April 21, 2018: Respiratory Physiology & Neurobiology
Franciele Plachi, Fernanda Machado Balzan, Ricardo Gass, Rui Gustavo Dorneles, Reisi Zambiazi, Danton Pereira da Silva, Paulo R Sanches, Nadine Oliveira Clausell, Danilo C Berton
Reduction in inspiratory capacity (IC) during exercise has been reported in chronic heart failure (CHF). Since inspiratory muscle dysfunction may be present to a variable degree, the assumption that IC reduction during exercise represents an increase in end-expiratory lung volume must be made with caution. This interpretation is flawed if patients develop dynamic inspiratory muscle strength reduction, i.e., progressively lower esophageal (Pes) pressures as the IC maneuvers are repeated. Sixteen CHF patients and 9 age-matched controls performed an incremental exercise test with serial IC and respiratory pressure measurements...
April 16, 2018: Respiratory Physiology & Neurobiology
V Stavrou, G Vavougios, E Karetsi, G Adam, Z Daniil, K I Gourgoulianis
AIM: The purpose of our study was to investigate the differences in the finswimmers' physiological characteristics, as far as gender, the swimming style and the different swimming distance are concerned. METHODS: 52 finswimmers participated in our study (Age: 17.4 ± 2.1yrs, BMI: 21.8 ± 2.3, body fat: 12.2 ± 4.7%) and were allocated into groups [Gender: Female vs. Male, swimming style: Bifin vs. Surface, and swimming distance: <200 m vs. ≥200 m]...
April 13, 2018: Respiratory Physiology & Neurobiology
Jana Plevkova, Jan Hanacek, Milos Tatar
No abstract text is available yet for this article.
April 13, 2018: Respiratory Physiology & Neurobiology
Priyanka Dhar, Vijay K Sharma, Saroj K Das, Kalpana Barhwal, Sunil K Hota, Shashi B Singh
We studied the differential responses of autonomic function in sea level residents (SLR), acclimatized lowlanders (ALH) in high altitude (HA) and HA natives (HAN) at >3500 m. Out of 771 male volunteers included in this cross-sectional study, SLR, ALH and HAN groups were comprised of 351, 307 and 113 volunteers, respectively. Our results showed persistent sympathetic dominance with significantly reduced (p < 0.05) parasympathetic response in ALH as compared to SLR and HAN populations. This may be attributed to significantly increased (p < 0...
April 9, 2018: Respiratory Physiology & Neurobiology
Cletus F Adams, Patrick H Geoghegan, Callum J Spence, Mark C Jermy
AIM: The goal of this paper is to quantify upper airway resistance with and without nasal high flow (NHF) therapy. For adults, NHF therapy feeds 30 to 60 L/min of warm humidified air into the nose through short cannulas which do not seal the nostril. NHF therapy has been reported to increase airway pressure, increase tidal volume (Vt ) and decrease respiratory rate (RR), but it is unclear how these findings affect the work done to overcome airway resistance to air flow during expiration...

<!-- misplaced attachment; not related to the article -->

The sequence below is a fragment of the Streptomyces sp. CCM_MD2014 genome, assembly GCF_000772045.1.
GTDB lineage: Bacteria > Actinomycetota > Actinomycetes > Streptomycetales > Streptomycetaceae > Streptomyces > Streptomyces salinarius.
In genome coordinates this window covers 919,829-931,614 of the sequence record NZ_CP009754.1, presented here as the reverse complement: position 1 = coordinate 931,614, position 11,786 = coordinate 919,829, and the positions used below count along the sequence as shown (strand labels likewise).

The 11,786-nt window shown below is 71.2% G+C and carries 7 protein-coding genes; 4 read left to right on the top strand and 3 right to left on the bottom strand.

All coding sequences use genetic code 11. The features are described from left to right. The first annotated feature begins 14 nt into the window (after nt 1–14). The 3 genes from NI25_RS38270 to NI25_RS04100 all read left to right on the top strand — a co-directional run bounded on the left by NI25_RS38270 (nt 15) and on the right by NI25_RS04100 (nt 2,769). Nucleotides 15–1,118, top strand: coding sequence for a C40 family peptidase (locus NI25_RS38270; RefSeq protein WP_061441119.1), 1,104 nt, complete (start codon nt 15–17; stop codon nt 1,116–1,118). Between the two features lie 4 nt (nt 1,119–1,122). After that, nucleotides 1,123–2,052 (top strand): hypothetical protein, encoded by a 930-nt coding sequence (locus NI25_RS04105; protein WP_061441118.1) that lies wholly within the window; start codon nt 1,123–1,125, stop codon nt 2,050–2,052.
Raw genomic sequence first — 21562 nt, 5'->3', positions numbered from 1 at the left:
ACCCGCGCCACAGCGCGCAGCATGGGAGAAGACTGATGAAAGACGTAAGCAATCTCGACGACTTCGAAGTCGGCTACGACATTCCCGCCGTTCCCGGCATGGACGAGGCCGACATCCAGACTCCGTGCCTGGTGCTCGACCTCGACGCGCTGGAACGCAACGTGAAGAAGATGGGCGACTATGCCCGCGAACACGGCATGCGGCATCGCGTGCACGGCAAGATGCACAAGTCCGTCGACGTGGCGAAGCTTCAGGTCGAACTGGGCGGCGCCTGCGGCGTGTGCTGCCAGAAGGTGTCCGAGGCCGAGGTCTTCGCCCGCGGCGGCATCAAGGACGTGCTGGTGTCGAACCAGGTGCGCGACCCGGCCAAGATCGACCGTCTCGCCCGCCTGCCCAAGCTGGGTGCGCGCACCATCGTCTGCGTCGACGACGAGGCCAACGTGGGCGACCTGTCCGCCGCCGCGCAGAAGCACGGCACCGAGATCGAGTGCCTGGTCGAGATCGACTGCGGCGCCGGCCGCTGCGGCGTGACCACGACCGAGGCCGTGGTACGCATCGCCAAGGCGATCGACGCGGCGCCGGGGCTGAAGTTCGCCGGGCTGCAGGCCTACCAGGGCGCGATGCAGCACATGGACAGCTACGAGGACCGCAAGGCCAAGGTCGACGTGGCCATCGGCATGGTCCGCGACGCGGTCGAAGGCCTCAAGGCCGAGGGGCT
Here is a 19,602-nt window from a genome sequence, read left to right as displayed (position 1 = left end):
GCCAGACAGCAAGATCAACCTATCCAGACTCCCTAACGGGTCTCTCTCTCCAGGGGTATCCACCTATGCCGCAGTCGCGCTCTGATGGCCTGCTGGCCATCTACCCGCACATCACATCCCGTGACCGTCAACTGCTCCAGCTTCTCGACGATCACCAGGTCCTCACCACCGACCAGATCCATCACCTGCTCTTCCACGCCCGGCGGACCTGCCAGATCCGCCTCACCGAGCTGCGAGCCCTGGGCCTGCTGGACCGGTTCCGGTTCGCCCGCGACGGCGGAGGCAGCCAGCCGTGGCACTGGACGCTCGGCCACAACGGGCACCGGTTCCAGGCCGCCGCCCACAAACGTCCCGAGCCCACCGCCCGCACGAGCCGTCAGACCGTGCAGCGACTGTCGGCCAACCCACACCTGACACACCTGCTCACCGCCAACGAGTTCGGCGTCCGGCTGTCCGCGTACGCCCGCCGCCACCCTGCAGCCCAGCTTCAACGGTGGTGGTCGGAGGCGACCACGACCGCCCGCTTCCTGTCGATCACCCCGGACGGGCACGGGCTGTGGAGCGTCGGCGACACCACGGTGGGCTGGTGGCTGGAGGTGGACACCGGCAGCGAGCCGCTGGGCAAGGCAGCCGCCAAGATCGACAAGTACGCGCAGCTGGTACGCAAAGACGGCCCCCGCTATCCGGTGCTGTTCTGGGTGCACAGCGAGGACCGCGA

April 7, 2018: Respiratory Physiology & Neurobiology
Przemysław Jaźwiec, Paweł Gać, Monika Chaszczewska-Markowska, Katarzyna Bogunia-Kubik, Grzegorz Mazur, Rafał Poręba
It has recently been established that carotid bodies play a significant role in the regulation of activities of the cardiovascular system as well as in the pathogenesis of arterial hypertension, heart failure and diabetes. Aim of study was to determinate the influence of polymorphisms within genes of the renin-angiotensin-aldosterone system (RAAS) on the volume of the carotid bodies (CB) in patients with hypertension (HTA). The study group consisted of 77 patients with HTA. All patients were genotyped for single-nucleotide polymorphisms of genes coding for: angiotensinogen: rs4762, rs5049, rs5051 and rs699; angiotensin-converting enzyme: rs4343; angiotensin receptor type 1 gene (AGTR1): rs5182 and rs5186; and the aldosterone synthase: rs1799998...
April 5, 2018: Respiratory Physiology & Neurobiology
Susana Aguiar Santos, Michael Czaplik, Jakob Orschulik, Nadine Hochhausen, Steffen Leonhardt
In critically ill patients, correct diagnosis of lung disease is essential for successful therapy. Therefore, this study investigated whether new multi-frequency electrical impedance tomography (mfEIT) can detect, monitor and differentiate between pathologies associated with the acute respiratory distress syndrome (ARDS). For this pilot study, 12 pigs were randomized into an ARDS (bronchoalveolar lavage) group (n=7) and a healthy control group (n=5). Animals were monitored by means of mfEIT. In addition to functional images, a new impaired-ventilation (rImpVent) index was developed and frequency-difference images were computed and analyzed...
March 31, 2018: Respiratory Physiology & Neurobiology